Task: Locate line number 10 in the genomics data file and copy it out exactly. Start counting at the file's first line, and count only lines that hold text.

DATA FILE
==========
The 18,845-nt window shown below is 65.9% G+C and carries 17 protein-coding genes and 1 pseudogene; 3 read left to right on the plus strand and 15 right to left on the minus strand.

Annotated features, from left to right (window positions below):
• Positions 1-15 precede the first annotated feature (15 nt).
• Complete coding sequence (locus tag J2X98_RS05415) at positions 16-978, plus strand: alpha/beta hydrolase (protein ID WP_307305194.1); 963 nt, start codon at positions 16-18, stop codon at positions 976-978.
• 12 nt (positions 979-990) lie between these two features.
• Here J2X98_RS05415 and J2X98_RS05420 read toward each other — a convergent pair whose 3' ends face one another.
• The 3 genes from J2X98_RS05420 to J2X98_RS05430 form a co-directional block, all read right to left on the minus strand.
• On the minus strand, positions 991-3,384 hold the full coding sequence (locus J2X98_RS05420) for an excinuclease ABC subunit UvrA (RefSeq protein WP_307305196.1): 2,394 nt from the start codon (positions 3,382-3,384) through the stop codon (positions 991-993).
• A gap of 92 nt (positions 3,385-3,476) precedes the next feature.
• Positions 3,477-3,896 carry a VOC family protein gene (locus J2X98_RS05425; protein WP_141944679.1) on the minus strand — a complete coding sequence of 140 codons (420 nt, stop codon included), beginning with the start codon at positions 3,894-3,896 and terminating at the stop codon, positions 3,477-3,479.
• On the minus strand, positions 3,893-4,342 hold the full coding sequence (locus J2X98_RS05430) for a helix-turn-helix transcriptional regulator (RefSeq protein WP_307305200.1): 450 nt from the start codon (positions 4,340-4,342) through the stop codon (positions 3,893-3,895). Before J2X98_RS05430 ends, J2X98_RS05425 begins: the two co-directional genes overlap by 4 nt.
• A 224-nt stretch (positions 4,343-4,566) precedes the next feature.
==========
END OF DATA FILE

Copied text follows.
• Positions 3,477-3,896 carry a VOC family protein gene (locus J2X98_RS05425; protein WP_141944679.1) on the minus strand — a complete coding sequence of 140 codons (420 nt, stop codon included), beginning with the start codon at positions 3,894-3,896 and terminating at the stop codon, positions 3,477-3,479.